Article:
by Bea Ferrigno
State Engineer Dick Wolfe and several staff members visited the San Luis Valley for the second time this fall on December 11 and 12.  On the morning of the 11th  a meeting was held in Saguache to update the public on the progress of modeling efforts that will establish baselines  and targets for subdistricts still to be formed. On the 12th Wolfe convened a meeting of the advisory (rules) committee to follow up on the work that was done at the previous meeting in October (see the November Eagle.) A further set of similar meetings is planned for later this month; at that time the models for Saguache and San Luis creeks should be complete so that estimated depletions can be calculated.
In Saguache, Deputy State Engineer Mike Sullivan and Lead Modeler James Heath gave an informative presentation on the fundamentals of the Rio Grande Decision Support System (RGDSS) or model, on which ground water regulations will be based.  After a brief description of the formation of the San Luis Valley, which is far more complex than other river basins in Colorado,  they discussed the water budget which takes into consideration many interactive variables—basically varied inputs and outflows—and forms the basis of the RGDSS model.
While pumping from the unconfined aquifer  draws down the water table, there is enough interaction between the confined and unconfined aquifers that the confined, or lower aquifer, cannot be dewatered; instead, it is depressured, an effect demonstrated by reduced flows from artesian wells and springs. Another difference in effects of pumping from either aquifer occurs in the extent of cones of depression or the area of influence  around wells: in the unconfined aquifer the area of lessened water extends only a mile around the well, whereas a well into the confined aquifer affects a circle whose radius is approximately 23 miles.
The effects of pumping are also magnified over time: with intermittent pumping, stream depletion rises and then recovers when pumping stops, but with continuous or long-term pumping, stream depletion continues to increase even after pumping ends. Extended pumping lowers the water table of the unconfined aquifer as well as hydraulic pressure  in the confined aquifer. There are also different effects with different irrigation methods:  in terms of crop production,  flood irrigation is 50 to 60% efficient, while sprinklers are 80% efficient. Flood irrigation, however, provides more recharge to the aquifers and streams:  all these factors go into the model.
According to the legislation that authorized the formation of subdistricts, the aims are to minimize reduction in pumping in order to maintain agriculture, restore the aquifers to sustainable levels,  and remain in compliance with Rio Grande Compact provisions.   While these might seem to be incompatible goals, the model will provide a  scientific approach that considers all the many variables and moving parts. The definition of “sustainable” at present means  an unconfined aquifer level equivalent to the average seen between 1978 and 2000. Twenty years are allowed for each subdistrict to replace its portion, based on historical water use, of the deficit.  When subdistricts are in place, year-end direct measurements will monitor progress toward recovery of the aquifers.  Once the stipulated level has been reached, it cannot be allowed to drop below the 1978-2000 average minimum but must be maintained between that level and the average maximum.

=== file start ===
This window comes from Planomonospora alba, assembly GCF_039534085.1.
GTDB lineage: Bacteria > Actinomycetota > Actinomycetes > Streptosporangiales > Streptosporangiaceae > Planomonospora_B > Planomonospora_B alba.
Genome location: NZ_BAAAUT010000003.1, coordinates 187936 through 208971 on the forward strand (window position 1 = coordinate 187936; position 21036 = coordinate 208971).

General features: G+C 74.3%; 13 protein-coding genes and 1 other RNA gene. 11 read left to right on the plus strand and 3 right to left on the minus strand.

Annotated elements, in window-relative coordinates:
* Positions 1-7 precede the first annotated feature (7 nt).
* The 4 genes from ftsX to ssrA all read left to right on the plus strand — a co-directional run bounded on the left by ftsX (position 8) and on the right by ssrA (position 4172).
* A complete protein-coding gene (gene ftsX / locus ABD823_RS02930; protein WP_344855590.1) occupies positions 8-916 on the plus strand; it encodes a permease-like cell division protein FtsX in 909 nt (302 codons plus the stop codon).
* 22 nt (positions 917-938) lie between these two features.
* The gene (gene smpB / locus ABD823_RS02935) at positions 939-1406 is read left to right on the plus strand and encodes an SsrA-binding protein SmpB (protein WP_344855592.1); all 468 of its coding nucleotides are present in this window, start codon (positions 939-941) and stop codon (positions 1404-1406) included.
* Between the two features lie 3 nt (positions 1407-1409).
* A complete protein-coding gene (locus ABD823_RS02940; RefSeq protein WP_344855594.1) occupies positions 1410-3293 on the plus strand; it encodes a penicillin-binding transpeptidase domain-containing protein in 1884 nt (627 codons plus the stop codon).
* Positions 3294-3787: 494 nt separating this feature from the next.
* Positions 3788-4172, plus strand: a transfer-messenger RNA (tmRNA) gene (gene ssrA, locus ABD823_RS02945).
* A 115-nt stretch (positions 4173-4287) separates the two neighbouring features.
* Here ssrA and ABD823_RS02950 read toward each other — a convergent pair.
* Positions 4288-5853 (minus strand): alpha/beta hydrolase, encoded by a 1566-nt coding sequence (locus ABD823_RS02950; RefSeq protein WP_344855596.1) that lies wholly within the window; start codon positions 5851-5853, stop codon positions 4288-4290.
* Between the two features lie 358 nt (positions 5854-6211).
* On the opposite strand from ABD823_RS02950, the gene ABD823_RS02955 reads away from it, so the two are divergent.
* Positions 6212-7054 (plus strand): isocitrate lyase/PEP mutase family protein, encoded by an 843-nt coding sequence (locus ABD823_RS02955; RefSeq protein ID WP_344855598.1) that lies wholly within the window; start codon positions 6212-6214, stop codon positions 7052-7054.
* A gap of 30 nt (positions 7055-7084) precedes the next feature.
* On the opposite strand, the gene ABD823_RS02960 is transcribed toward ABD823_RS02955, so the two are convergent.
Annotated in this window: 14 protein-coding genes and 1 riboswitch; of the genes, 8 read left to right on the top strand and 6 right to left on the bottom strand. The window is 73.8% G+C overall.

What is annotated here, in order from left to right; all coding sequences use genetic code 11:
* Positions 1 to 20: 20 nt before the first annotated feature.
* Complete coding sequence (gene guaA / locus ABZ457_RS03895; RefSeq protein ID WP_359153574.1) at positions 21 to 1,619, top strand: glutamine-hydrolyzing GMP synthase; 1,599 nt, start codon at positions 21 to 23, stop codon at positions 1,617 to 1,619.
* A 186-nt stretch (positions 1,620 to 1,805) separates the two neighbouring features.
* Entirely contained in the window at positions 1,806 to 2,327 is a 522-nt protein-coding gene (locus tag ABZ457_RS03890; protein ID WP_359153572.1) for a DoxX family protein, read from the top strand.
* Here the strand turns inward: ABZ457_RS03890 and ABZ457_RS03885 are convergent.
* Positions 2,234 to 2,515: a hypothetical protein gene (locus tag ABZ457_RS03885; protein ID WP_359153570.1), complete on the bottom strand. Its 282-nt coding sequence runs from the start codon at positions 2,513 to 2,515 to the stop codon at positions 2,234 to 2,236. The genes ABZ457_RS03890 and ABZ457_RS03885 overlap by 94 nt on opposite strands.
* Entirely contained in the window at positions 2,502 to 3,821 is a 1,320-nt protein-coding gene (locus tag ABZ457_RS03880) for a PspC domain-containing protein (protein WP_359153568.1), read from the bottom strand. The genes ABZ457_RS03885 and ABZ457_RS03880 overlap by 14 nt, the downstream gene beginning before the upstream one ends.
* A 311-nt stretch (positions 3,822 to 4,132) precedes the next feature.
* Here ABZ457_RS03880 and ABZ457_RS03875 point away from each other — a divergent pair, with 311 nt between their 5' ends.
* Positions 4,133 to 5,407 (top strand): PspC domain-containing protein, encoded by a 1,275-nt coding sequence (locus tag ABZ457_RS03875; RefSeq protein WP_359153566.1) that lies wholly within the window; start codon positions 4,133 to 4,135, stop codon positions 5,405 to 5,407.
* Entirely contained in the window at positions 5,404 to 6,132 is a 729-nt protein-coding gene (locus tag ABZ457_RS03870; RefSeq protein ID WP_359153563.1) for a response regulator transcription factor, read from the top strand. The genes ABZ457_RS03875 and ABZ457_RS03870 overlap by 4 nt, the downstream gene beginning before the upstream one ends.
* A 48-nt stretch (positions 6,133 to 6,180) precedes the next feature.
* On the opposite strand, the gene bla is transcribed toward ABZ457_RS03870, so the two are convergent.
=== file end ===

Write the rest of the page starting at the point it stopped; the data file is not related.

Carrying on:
At the December 12th Alamosa rules committee meeting,  which included a presentation similar to those given on the 11th,  one participant questioned  whether current plans for fallowing in subdistrict 1 would be adequate.  Wolfe responded that he doesn’t want to dictate to the subdistricts as they will be addressing widely differing conditions.  Instead, he chooses to allow for flexibility between subdistricts – the same plan won’t fit all of them. Another participant suggested there should be stronger guidelines for attaining sustainability and that there should be a tie-in with actual conditions, as there are for compliance with the Rio Grande Compact, so that the amount of fallowing would be based on the amount of water available. Again, Wolfe expressed a preference for guidance rather than rules.
Complete graphics, including detailed depictions of well pumping effects, can be seen under “General Concepts” at
(Note: the graphics for this article appeared in the January Crestone Eagle, however, most unfortunately, the article did not.  The article, with graphics, will run in the February Eagle.)